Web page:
Sadiq Gabol, a former caretaker and resident of Rannikot Fort (also known as The Great Wall of Sindh) since 1981, tells me the two-and-a-half centuries-old story of his sword-bearing ancestor, Baagh Ali, and how he bravely defended himself from a ‘chito’ (leopard) in the Lakki Hills of the Kirthar Range where the 35-km long fort is located. Baagh Ali lost an arm in the process but thereafter he became a local legend. “Taking turns to keep a watch out for leopards was part of the daily routine for those who dared the frontier life,” explains Sadiq.

The chitos have long been extinct in this area but for most residents of Rannikot, life continues as it has for centuries.

As we turn west off the Indus Highway in Jamshoro district, away from the town of Sann, the silence grows deafening but the air feels cleaner. It seems as if the clocks have wound backwards, transporting us to a realm frozen in time.

Accessible from Karachi, but in the middle of nowhere, stands a fort that defends nothing. Who built it and why?

“There are about a thousand people currently residing in Rannikot,” estimates Sadiq. According to him, the current residents of Rannikot — Gabol tribesmen — came to the Lakki Hills as part of the Arghun military early in the 16th century. His ancestors first settled in a valley west of the fort, referred to by the locals as ‘Mohan Patt’ (patt meaning ‘plain’ in Sindhi), where they tended livestock.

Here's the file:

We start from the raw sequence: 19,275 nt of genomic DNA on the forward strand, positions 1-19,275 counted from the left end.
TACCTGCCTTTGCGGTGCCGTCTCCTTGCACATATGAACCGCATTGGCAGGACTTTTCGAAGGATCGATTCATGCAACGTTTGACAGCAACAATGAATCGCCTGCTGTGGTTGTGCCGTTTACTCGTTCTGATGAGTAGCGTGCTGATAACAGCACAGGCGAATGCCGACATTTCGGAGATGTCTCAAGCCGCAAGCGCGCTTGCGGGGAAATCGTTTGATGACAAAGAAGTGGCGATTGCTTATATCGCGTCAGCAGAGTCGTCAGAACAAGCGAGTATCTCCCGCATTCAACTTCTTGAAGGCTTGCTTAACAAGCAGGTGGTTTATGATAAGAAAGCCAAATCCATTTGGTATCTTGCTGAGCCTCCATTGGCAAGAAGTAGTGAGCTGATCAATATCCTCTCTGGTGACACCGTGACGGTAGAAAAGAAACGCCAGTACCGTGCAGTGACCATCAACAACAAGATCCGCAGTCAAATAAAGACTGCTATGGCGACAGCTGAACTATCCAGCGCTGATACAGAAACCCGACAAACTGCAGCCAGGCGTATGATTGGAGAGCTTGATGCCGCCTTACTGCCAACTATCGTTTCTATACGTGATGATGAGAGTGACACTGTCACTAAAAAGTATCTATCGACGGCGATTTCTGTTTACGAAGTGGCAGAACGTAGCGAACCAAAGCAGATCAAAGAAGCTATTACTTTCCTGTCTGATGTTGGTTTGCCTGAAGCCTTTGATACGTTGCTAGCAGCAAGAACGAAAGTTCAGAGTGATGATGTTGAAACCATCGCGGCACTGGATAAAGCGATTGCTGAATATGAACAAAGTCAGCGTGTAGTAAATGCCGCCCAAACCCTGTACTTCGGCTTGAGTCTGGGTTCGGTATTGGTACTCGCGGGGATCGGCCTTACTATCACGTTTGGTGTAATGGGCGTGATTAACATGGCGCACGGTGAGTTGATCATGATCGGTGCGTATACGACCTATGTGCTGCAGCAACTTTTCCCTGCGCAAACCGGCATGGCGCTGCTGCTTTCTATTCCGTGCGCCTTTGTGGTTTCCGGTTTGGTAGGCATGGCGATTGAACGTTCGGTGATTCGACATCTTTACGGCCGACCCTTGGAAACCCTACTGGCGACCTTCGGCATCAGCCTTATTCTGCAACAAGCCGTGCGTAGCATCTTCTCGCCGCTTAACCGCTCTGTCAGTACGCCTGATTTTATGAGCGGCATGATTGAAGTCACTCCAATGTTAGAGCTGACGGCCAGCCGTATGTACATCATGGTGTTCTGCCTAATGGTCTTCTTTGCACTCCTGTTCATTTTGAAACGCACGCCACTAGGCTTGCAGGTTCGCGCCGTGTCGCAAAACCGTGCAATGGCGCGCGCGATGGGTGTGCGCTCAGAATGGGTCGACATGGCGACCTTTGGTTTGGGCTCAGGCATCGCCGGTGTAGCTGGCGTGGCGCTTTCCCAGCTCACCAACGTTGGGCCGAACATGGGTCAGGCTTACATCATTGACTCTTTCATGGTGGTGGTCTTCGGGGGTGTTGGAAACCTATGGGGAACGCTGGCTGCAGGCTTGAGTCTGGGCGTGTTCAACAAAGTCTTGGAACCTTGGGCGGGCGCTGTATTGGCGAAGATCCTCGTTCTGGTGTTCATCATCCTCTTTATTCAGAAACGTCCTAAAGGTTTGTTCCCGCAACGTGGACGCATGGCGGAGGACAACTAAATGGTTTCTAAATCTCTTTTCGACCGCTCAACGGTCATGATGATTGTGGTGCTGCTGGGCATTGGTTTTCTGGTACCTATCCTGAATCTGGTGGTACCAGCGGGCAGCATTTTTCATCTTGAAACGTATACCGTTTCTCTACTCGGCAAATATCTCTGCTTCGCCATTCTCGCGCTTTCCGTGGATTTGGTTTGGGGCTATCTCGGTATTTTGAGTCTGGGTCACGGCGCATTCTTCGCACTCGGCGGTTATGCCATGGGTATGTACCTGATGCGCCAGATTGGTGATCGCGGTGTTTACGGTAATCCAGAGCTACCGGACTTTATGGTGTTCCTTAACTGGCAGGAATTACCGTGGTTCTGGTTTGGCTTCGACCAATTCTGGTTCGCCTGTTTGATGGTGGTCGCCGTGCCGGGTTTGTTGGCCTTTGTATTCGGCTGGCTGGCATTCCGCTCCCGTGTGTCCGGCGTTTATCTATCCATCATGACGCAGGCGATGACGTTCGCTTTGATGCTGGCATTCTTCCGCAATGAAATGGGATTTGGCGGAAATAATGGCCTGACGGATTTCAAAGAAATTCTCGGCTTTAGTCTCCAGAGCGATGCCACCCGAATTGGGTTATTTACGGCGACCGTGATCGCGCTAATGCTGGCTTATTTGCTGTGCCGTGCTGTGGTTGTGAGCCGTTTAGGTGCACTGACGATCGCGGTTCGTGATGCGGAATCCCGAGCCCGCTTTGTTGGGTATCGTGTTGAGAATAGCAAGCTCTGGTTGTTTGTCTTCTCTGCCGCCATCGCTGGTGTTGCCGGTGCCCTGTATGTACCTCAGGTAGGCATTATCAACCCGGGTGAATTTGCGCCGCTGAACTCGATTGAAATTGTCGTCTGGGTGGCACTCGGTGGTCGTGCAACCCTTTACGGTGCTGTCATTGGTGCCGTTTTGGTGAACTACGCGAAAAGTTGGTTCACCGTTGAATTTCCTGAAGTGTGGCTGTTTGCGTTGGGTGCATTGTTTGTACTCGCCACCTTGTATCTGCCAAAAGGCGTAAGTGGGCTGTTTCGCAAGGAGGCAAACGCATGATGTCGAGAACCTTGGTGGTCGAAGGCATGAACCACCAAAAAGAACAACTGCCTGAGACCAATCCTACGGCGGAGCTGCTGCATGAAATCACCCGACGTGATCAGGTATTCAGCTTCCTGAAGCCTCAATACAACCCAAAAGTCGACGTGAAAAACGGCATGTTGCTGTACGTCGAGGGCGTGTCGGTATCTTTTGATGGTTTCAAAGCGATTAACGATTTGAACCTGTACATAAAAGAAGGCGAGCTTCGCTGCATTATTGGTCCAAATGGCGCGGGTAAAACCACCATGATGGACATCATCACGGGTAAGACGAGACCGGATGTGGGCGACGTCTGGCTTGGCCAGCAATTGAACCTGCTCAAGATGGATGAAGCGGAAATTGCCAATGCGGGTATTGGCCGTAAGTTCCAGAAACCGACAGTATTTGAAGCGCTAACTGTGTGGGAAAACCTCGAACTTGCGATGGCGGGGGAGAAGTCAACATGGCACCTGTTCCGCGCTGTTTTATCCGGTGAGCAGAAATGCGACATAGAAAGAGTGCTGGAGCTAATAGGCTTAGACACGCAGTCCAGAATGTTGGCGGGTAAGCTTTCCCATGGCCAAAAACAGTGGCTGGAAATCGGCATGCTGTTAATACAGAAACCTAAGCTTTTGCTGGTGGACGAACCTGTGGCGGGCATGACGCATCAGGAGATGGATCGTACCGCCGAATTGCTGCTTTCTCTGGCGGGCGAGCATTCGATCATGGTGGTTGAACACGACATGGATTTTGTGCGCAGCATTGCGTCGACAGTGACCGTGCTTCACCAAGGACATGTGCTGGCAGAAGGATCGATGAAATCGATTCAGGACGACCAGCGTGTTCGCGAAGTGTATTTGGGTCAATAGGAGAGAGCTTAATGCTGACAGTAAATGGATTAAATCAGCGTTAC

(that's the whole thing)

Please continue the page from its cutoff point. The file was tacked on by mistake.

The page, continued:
The lives of the Gabols too are frozen in time. Their settlements have no electricity or gas, no schools and hospitals — the closest facilities are 32 kilometres away in Sann. There is no mobile network or public transport and a single-lane metalled road links the fort to the outside world.

Politically, the locals of this area are loyal to Syed Jalal Mehmood Shah who resides in Sann and is the grandson of G.M. Syed and president of the Sindh United Party. Yet, according to Sadiq, the PPP always come to power because of the feudal allegiances that are part and parcel of waderki siasat [feudal system].

“The government comes up with projects so grand and impractical that they never materialise,” Shah says. “As a result the locals remain deprived of the basics, while bridges, such as the one inside Rannikot, are left incomplete,” he explains.

According to Shah, the fort has tremendous potential for tourism which could bring in some much needed revenue for the locals but the government has done little to promote tourism.